Vienna promises housing service improvement

Michael Ludwig has vowed to improve the quality of services to people living in social housing flats in Vienna.

The Viennese Social Democratic (SPÖ) housing councillor told the Kurier newspaper today (Thurs) his department recently raised the number of advice and information checkpoints situated at community housing complexes to 100 in the past months. He vowed to keep a closer eye on the speed and quality of products and services provided by private firms assigned by the city of Vienna.

Ludwig promised to ensure that companies asked to carry out services like cleaning and removing snow at social blocks of flats worked on time. He said it must not happen anymore that the companies carried out orders received by others more quickly than tasks they were asked to do by his department. The housing councillor revealed that his office assigned private facility management services 360,000 times a year.

Wiener Wohnen, the outsourced housing firm managed by Ludwig’s section in the city coalition of SPÖ and Greens, manages 220,000 apartments. The housing councillor controversially ordered the installation of surveillance cameras at apartment blocks owned by the city around three years ago. Ludwig said in September that 2,769 cameras had been set up so far. He also explained that the plan was to install another 100.

The Viennese branch of the SPÖ decided to launch the project to raise the feeling of security among tenants in times of rising crime. Ludwig claimed that the plan turned out to be a success. He said that especially the number of cases of wilful damage to property had dropped considerably due to the presence of cameras. The councillor added that graffiti offences were less likely in monitored areas too.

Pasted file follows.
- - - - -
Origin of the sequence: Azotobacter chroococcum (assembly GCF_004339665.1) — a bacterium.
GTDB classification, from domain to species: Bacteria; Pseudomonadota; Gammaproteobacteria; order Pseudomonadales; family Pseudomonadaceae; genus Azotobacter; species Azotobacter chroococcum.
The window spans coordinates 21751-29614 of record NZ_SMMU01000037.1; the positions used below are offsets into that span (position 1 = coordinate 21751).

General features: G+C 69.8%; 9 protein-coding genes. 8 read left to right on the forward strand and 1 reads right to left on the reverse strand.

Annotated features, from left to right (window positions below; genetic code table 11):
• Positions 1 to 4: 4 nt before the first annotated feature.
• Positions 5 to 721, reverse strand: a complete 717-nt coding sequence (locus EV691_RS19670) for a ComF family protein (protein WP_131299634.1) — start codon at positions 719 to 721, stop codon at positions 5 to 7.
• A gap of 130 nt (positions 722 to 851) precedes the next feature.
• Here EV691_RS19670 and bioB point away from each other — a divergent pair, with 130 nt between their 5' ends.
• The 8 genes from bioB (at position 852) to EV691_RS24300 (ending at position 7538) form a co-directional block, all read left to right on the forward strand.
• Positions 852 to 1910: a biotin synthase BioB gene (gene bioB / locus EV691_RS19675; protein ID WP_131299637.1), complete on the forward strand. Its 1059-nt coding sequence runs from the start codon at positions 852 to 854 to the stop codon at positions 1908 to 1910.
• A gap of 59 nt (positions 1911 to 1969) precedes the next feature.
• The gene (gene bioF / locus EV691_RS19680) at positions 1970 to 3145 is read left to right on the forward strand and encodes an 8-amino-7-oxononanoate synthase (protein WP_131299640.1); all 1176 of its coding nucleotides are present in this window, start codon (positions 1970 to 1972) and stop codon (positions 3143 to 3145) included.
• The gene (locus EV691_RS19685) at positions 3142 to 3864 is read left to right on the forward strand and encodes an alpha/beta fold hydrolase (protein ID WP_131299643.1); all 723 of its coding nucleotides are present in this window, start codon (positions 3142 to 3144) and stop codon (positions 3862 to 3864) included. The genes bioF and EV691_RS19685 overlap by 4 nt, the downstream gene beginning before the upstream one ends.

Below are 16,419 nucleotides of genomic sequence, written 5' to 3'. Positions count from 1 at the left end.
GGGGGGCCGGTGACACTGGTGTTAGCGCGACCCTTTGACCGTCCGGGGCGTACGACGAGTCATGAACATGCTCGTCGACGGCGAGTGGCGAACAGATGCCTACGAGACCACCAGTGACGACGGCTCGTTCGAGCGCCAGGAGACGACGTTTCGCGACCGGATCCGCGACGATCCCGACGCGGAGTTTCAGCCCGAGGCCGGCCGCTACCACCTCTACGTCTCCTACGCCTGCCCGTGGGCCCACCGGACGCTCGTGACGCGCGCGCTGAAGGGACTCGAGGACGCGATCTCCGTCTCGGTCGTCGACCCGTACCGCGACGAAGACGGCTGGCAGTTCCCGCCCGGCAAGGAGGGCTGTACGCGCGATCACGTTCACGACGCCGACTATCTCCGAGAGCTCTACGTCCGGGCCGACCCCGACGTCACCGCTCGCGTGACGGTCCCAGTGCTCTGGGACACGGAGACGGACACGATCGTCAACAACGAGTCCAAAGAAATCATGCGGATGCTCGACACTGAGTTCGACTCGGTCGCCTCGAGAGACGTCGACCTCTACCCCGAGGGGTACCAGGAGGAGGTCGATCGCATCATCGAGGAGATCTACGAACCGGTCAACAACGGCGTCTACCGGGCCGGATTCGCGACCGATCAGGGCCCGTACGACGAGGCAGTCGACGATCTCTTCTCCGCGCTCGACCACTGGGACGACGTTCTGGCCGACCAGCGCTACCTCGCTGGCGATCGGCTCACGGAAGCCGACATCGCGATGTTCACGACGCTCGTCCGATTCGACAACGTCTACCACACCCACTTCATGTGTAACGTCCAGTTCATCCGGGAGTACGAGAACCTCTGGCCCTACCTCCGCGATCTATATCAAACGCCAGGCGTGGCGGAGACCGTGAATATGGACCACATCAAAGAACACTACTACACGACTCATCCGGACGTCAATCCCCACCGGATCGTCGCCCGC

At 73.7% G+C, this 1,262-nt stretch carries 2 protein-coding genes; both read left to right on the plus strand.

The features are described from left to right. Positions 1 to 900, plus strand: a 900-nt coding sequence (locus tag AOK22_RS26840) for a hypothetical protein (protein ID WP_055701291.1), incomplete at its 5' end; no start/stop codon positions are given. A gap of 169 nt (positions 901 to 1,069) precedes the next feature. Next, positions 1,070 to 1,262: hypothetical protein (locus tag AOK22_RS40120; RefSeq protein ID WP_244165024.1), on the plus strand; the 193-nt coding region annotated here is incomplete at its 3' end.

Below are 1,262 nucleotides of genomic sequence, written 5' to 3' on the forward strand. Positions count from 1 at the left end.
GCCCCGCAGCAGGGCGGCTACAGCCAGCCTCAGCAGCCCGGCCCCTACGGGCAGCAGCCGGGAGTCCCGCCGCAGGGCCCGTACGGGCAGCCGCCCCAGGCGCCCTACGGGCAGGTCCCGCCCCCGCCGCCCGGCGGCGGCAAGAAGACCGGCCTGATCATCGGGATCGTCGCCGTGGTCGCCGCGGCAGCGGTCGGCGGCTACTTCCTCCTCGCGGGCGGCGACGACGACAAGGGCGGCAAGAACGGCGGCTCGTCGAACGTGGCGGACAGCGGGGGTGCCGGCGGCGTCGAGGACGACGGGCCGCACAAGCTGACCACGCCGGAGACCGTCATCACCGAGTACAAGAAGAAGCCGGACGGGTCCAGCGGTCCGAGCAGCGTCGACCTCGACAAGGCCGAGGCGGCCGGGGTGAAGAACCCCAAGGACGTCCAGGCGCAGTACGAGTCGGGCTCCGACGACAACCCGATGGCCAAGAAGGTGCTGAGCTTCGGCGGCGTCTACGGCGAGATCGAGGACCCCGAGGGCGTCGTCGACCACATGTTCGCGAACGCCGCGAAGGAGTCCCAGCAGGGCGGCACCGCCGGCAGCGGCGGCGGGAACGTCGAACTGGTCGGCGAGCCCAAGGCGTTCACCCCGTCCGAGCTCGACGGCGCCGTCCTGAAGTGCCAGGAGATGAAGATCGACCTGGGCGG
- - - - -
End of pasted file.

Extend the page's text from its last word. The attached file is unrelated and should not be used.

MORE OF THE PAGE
The initiative was widely considered as an attempt to challenge the increasingly popular Freedom Party (FPÖ). The right-wing movement won almost 26 per cent in the most recent city parliament election, up from 15 per cent in 2005. The SPÖ suffered a loss of 4.8 per cent as its share dropped to 44.3 per cent.

SPÖ Mayor Michael Häupl recently said he intended to raise the city’s service quality further to prove the FPÖ wrong in its populist accusations. Ludwig told the Kurier today his target was to satisfy residents of Vienna. “Content citizens are the most effective weapon against populists,” the councillor said.

Ludwig is seen as a possible successor to Häupl as head of the Viennese SPÖ. Financial Affairs Councillor Renate Brauner has also been given good chances to take over in some years for some time before a number of controversial investment decisions and the city’s rising debts increased the pressure on her. Experts think that the SPÖ will not risk nominating Brauner due to her recent decrease in reputation. Health Councillor Sonja Wehsely could succeed Häupl as well, according to observers. However, Wehsely is also said to be interested in becoming federal health minister after the next general ballot.